“It can sometimes be difficult working with them to achieve goals,” he said.
More than 100 people attended the February board meeting in which the softball proposal failed. Those who couldn’t fit into the meeting room listened from the lobby or gathered in a conference room in the basement where a live-stream was set up.
Girls dressed in their softball clothes and brought signs that read “I can only imagine playing high school softball in Laramie, Wyoming.”
After the board members’ budget concerns killed the proposal, Laramie Girls Softball pledged a $20,000 donation in March toward start-up costs at LHS, which the group estimates to be $26,770.
The group also promised to develop and implement a booster club for LHS softball, and continue to organize fundraisers to fund the program.
In the March 9 letter promising to help with funding, Laramie Girls Softball members also noted that $1,825 had already been raised through a GoFundMe campaign, with another $8,500 already pledged from Laramie local businesses.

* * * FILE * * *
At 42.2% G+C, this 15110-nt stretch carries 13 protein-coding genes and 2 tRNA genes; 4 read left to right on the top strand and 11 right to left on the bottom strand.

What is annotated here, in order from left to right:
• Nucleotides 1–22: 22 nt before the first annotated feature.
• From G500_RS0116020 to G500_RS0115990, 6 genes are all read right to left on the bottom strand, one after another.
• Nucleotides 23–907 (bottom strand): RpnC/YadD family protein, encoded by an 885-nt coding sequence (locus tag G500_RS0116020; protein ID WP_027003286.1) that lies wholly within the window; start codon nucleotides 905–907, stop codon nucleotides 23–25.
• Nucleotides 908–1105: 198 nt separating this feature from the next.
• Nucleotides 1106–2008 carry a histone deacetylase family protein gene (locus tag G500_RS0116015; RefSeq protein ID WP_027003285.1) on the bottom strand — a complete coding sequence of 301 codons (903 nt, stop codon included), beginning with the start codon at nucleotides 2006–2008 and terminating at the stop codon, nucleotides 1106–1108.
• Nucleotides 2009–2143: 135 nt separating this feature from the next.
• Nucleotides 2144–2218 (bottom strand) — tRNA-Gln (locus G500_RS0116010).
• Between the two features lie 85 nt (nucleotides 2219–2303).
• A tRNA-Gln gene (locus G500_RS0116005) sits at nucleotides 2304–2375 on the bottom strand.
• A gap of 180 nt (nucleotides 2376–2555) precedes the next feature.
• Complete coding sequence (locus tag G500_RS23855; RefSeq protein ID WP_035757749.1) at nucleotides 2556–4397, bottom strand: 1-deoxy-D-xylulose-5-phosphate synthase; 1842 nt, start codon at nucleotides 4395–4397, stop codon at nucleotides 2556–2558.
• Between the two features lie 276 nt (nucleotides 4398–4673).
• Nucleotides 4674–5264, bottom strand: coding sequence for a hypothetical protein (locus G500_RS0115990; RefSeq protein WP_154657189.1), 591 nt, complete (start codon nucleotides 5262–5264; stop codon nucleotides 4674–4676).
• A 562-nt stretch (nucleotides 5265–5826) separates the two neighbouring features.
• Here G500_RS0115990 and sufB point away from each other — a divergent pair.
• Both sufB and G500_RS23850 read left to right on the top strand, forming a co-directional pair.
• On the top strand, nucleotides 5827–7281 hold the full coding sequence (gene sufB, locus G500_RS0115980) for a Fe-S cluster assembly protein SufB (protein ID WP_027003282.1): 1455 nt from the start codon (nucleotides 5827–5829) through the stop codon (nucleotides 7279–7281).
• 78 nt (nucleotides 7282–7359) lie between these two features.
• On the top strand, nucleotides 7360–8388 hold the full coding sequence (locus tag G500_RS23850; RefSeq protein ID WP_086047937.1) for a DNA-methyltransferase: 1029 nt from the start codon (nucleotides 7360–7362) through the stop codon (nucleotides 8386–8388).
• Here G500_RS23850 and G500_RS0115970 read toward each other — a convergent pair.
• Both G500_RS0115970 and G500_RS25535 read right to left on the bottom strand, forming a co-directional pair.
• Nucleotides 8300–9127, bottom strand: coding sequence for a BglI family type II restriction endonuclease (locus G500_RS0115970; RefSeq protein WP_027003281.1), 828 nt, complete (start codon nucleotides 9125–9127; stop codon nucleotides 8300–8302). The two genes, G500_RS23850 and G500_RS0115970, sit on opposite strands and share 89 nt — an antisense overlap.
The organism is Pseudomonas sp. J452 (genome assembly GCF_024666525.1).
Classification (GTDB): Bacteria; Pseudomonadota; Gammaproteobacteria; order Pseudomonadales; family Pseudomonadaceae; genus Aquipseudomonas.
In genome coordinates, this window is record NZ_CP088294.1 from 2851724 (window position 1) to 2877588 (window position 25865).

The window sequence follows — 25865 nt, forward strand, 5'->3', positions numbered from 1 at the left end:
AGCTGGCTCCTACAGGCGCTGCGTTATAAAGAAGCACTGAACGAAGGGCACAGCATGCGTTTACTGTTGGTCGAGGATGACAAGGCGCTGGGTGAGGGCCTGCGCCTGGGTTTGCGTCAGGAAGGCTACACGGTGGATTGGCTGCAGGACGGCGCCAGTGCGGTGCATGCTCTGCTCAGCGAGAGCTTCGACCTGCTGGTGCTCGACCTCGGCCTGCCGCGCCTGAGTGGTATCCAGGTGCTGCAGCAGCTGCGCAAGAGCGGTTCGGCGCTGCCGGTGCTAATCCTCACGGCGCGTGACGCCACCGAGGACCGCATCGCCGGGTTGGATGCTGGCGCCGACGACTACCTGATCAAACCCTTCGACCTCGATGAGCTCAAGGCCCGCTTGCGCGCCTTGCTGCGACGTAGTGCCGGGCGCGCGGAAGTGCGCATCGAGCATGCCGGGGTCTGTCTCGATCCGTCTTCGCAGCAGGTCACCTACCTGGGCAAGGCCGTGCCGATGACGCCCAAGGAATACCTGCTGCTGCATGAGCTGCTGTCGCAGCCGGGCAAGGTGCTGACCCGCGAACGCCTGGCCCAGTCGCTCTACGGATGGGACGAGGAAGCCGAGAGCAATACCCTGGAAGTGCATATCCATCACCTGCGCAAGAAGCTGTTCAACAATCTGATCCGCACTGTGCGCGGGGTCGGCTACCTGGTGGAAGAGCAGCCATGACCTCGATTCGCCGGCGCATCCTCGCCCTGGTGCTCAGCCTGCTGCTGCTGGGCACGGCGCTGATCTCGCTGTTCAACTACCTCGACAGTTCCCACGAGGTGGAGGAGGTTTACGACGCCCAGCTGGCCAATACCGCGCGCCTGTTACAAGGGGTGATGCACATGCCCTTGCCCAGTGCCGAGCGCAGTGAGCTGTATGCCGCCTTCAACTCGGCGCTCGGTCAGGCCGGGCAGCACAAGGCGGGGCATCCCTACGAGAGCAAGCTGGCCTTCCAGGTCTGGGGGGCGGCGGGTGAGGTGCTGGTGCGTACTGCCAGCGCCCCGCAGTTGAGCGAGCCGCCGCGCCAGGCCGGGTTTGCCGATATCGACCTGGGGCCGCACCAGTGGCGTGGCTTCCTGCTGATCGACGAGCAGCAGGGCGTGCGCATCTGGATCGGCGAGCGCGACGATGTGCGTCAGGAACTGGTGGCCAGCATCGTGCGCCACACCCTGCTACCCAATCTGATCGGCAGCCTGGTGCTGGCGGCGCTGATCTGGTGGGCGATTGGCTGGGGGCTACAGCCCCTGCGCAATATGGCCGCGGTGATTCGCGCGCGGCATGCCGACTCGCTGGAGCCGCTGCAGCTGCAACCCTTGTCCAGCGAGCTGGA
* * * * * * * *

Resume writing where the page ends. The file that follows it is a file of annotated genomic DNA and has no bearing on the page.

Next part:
Grand Avenue Dental, L & I Rentals, Juarez Hardwood Flooring, Gateway Fuel & Liquor, M&M Construction, Altitude Fitness, Spine & Injury Clinic of Laramie, and Mutual of Omaha have all pledged at least $1,000 each.
Laramie Girls Softball originally planned to pack the school board’s meeting room with supporters at the March meeting in an effort to get school board members to change their vote. However, that meeting was canceled as a result of the blizzard that closed Laramie schools for two days in mid-March.